Background: Central line associated bloodstream infections (CLABSI) remain a significant problem for hospitalized children, particularly among hematology-oncology populations. Recognizing the unique challenges posed by neutropenia and impaired gut integrity, the CDCs National Healthcare Safety Network (NHSN) introduced a revised surveillance protocol for CLABSI in January 2013 that included a new classification for mucosal-barrier injury laboratory-confirmed bloodstream infection (MBI-LCBI). We sought to determine the impact of standard catheter insertion and maintenance bundles on the rates of both MBI and non-MBI CLABSI.
Methods: A retrospective observational study compared the monthly rate of MBI and non-MBI CLABSI (per 1000 central line days) among oncology patients at a tertiary care childrens hospital from January 2013-March 2016. All CLABSIs were prospectively identified using NHSN criteria as part of ongoing active surveillance. Standard catheter insertion and maintenance bundles were implemented through iterative improvement cycles (Plan-Do-Study-Act) throughout the study period. Differences in rates of change between MBI and non-MBI CLABSI were determined by fitting a Poisson model.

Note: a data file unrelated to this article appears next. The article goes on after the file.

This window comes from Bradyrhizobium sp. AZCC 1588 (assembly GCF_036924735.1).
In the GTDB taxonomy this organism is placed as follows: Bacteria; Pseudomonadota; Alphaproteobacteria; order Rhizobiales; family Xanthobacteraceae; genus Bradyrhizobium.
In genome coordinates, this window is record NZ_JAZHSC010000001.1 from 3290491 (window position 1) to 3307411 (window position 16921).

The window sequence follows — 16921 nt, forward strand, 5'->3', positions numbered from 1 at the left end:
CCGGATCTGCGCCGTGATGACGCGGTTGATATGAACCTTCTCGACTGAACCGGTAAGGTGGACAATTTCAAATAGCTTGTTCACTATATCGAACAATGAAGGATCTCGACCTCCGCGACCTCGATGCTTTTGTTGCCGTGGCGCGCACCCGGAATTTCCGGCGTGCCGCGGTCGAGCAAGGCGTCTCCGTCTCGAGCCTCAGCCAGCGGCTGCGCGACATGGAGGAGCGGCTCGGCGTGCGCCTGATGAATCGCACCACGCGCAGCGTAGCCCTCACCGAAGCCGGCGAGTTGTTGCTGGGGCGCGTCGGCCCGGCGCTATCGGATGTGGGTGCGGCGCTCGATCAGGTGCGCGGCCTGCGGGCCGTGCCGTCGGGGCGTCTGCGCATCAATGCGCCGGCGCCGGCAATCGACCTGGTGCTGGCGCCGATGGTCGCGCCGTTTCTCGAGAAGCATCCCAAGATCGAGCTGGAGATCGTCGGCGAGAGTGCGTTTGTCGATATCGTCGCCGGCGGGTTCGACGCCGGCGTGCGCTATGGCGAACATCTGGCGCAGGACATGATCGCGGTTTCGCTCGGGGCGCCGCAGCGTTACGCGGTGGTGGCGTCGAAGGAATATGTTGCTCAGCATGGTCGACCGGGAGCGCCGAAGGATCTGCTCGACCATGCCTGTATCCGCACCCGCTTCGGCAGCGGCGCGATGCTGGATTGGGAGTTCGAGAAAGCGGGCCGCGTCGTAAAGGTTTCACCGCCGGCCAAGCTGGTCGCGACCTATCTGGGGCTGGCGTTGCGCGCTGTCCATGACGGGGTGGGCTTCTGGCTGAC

Results: During the study period, rates of MBI and non-MBI CLABSI both decreased. There was no significant difference in the rate of change between MBI and non-MBI infections (p=0.873).
Conclusion: Implementation of standard catheter insertion and maintenance bundles was associated with similar reductions in the rates of MBI and non-MBI CLABSI. These findings suggest the pathogenesis of some MBI CLABSI events might be related to breeches in the insertion and care of catheters.
J. S. Sammons,
S. Ditaranto, None
M. Gilman, None
A. Reilly, None
L. Kersun, None
A. Shanahan, None
S. Coffin, None